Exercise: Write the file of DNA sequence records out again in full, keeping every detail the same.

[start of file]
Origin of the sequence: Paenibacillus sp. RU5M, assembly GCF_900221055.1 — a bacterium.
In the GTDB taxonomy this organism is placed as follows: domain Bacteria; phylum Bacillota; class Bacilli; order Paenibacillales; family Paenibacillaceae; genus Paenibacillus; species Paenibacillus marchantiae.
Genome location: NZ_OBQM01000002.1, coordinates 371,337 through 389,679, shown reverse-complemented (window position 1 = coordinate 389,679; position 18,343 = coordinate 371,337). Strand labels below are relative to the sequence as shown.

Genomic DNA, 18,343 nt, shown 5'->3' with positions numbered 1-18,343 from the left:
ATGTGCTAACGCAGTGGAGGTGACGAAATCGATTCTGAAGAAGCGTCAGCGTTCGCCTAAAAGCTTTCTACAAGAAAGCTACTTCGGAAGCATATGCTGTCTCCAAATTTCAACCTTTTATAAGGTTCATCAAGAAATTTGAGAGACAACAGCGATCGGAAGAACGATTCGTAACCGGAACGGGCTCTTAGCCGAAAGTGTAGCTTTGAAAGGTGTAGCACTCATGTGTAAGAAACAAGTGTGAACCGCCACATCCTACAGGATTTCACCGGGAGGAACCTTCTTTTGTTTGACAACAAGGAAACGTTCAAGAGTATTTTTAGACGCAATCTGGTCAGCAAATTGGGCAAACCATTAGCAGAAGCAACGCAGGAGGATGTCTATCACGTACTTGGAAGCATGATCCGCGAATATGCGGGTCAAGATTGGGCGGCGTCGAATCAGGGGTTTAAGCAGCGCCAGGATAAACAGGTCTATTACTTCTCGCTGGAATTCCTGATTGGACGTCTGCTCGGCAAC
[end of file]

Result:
Origin of the sequence: Paenibacillus sp. RU5M, assembly GCF_900221055.1 — a bacterium.
In the GTDB taxonomy this organism is placed as follows: domain Bacteria; phylum Bacillota; class Bacilli; order Paenibacillales; family Paenibacillaceae; genus Paenibacillus; species Paenibacillus marchantiae.
Genome location: NZ_OBQM01000002.1, coordinates 371,337 through 389,679, shown reverse-complemented (window position 1 = coordinate 389,679; position 18,343 = coordinate 371,337). Strand labels below are relative to the sequence as shown.

Genomic DNA, 18,343 nt, shown 5'->3' with positions numbered 1-18,343 from the left:
ATGTGCTAACGCAGTGGAGGTGACGAAATCGATTCTGAAGAAGCGTCAGCGTTCGCCTAAAAGCTTTCTACAAGAAAGCTACTTCGGAAGCATATGCTGTCTCCAAATTTCAACCTTTTATAAGGTTCATCAAGAAATTTGAGAGACAACAGCGATCGGAAGAACGATTCGTAACCGGAACGGGCTCTTAGCCGAAAGTGTAGCTTTGAAAGGTGTAGCACTCATGTGTAAGAAACAAGTGTGAACCGCCACATCCTACAGGATTTCACCGGGAGGAACCTTCTTTTGTTTGACAACAAGGAAACGTTCAAGAGTATTTTTAGACGCAATCTGGTCAGCAAATTGGGCAAACCATTAGCAGAAGCAACGCAGGAGGATGTCTATCACGTACTTGGAAGCATGATCCGCGAATATGCGGGTCAAGATTGGGCGGCGTCGAATCAGGGGTTTAAGCAGCGCCAGGATAAACAGGTCTATTACTTCTCGCTGGAATTCCTGATTGGACGTCTGCTCGGCAAC